No, that’s not the setup to some long, complicated joke that you’re going to tune out halfway through, it’s Heretics Anonymous. And you’re going to want to read about them.
What if God Was One of Us?
Ahh, religion. It can bring people together or tear them apart. It can be a huge focus in your life. Or it can be this thing you had as a kid that slowly devolves as you get older. Or it could mean nothing to you. But no matter your religion or lack thereof, you need to read Heretics Anonymous.
It explores the joys of being an atheist in a Catholic school, trying to find where you fit in, and what happens when you surround yourself with people who are different than you and actually listen to their beliefs. At its core, this book teaches tolerance, but thankfully it’s wrapped up in a sarcastic, snarky package. Praise whoever you worship that this book is out now.
Michael is an atheist. So as he walks through the doors at St. Clare’s—a strict Catholic school—sporting a plaid tie, things can’t get much worse. His dad has just made the family move again, and Michael needs a friend. When a girl challenges their teacher in class, Michael thinks he might have found one, and a fellow nonbeliever at that. Only this girl, Lucy, is not just Catholic . . . she wants to be a priest.
But Lucy introduces Michael to other St. Clare’s outcasts, and he officially joins Heretics Anonymous, where he can be an atheist, Lucy can be an outspoken feminist, Avi can be Jewish and gay, Max can wear whatever he wants, and Eden can practice paganism. After an incident in theology class, Michael encourages the Heretics to go from secret society to rebels intent on exposing the school’s hypocrisies. When Michael takes one mission too far—putting the other Heretics at risk—he must decide whether to fight for his own freedom, or rely on faith, whatever that means, in God, his friends, or himself.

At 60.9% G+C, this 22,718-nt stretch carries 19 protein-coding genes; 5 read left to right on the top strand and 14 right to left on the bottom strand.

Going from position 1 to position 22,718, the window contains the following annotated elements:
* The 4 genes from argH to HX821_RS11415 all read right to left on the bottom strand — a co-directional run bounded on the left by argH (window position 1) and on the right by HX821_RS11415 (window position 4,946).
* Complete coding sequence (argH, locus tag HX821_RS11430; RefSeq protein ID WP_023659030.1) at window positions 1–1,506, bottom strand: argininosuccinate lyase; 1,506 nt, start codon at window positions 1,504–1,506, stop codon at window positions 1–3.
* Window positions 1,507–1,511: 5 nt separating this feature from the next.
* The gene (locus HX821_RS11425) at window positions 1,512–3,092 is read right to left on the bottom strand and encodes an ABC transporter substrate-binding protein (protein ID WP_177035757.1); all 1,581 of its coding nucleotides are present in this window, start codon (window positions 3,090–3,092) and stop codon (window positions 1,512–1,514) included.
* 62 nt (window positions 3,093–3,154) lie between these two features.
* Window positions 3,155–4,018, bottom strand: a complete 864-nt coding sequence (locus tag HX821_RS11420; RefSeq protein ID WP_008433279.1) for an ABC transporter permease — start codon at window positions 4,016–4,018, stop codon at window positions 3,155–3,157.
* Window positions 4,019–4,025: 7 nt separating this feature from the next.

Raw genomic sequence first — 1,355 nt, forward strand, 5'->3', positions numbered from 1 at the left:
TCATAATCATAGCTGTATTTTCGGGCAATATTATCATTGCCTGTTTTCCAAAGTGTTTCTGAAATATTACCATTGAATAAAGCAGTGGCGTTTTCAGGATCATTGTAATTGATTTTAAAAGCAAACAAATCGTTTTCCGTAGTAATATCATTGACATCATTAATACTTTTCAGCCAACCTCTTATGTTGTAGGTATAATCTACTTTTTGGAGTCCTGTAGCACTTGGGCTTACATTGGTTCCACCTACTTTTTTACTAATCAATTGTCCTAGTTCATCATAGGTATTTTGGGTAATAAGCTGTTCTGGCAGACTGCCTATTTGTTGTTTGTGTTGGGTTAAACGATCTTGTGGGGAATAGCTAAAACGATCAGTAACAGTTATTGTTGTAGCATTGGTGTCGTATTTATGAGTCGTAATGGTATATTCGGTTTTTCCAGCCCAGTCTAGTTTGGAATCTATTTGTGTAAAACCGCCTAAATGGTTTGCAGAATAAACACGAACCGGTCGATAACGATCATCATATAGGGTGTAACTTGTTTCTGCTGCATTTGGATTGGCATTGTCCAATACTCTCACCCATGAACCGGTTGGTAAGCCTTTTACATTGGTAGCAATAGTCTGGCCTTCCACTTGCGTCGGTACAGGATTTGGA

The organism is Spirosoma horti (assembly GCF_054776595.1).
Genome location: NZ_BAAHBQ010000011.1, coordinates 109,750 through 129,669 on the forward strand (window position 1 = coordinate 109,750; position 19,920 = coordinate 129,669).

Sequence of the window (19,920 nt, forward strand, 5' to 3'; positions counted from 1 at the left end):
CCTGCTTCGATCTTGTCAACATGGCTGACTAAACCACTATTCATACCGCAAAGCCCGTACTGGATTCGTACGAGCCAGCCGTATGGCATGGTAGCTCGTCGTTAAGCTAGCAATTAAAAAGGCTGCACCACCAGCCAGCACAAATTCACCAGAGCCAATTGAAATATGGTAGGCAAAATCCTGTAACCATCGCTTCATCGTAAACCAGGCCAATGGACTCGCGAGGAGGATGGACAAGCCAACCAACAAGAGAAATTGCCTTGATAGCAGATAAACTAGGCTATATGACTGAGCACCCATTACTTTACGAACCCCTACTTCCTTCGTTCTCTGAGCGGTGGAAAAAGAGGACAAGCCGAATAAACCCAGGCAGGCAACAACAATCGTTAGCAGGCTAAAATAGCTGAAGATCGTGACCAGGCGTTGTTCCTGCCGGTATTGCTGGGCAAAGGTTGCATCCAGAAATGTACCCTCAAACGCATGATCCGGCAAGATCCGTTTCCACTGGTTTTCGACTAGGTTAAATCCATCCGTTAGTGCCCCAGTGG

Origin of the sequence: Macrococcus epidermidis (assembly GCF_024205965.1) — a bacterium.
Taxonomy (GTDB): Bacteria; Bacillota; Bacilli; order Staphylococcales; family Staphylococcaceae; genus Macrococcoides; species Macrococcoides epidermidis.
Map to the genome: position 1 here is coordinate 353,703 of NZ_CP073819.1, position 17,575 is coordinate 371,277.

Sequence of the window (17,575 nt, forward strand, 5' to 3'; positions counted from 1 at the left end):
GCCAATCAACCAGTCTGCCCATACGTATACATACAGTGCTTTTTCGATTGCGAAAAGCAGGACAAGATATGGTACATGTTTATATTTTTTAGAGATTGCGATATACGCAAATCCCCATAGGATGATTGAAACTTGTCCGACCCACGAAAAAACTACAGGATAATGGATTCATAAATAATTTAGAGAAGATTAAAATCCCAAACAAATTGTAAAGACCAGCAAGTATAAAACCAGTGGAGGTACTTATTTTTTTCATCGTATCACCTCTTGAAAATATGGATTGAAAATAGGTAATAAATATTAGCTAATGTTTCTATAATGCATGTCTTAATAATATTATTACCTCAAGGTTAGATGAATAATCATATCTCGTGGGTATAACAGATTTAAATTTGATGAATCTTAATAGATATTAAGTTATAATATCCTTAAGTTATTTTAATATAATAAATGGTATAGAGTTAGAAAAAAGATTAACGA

This book reminded me a lot of the cult classic (sort of) Saved! starring Jenna Malone and a bible-throwing Mandy Moore. They’re both stories about kids questioning what society and religion throw at them.
I enjoyed being in Michael’s head and watching him grow as he learned from his fellow Heretics. While they have their troubles, I loved reading about a group of revolutionaries who just want to make their world, however small it is, a better place for everyone to be. It’s pretty inspiring. And there’s something to be said for a book that can tackle such a divisive topic as religion, and still come out smelling like roses.
As someone who grew up Catholic but has maybe gotten a little (ok, a lot) lax about going to church, there was a lot I could relate to in this book. I laughed at loud at Michael’s commentary on mass and his questioning of almost everything Catholicism preaches. Because…he’s pretty dead on. Objectively speaking.
This book had me laughing out loud. There are so many nuggets of wisdom and thoughts I’ve always had but definitely didn’t think in such a funny way. Here are a few of my favorite Michael quotes to peak your interest:
This is the calmest cannibalization ritual I’ve ever seen.
On the yearly safe sex presentation:
Before Father Peter’s even finished with the introduction, Purity Paul bursts through the center of the curtains, carrying a mic in his hand and wearing a smile that could only be caused by Jesus or LSD.
On banned books and the Bible:
I don’t understand how the St. Clare’s library can ban so many books for being ‘inappropriate’ when they have a whole row of Bibles. Harry Potter might have been a wizard, but I’m sure he never hacked a woman to pieces.
When did our youth get to be so wise? Seriously, the kids in these books are so advanced. I never would’ve started an underground rebel group when I was in high school. Then again, the thing I was most passionate about was Chicken Nugget Thursdays and that was never under any threat. But in all sincerely, I hope kids like this exist. The news has proven they do, but I think we have a pretty bright future if we have kids willing to stand up for their beliefs using the power of truth and acceptance rather than rhetoric and bullying. I say let them read Heretics Anonymous to start getting ideas.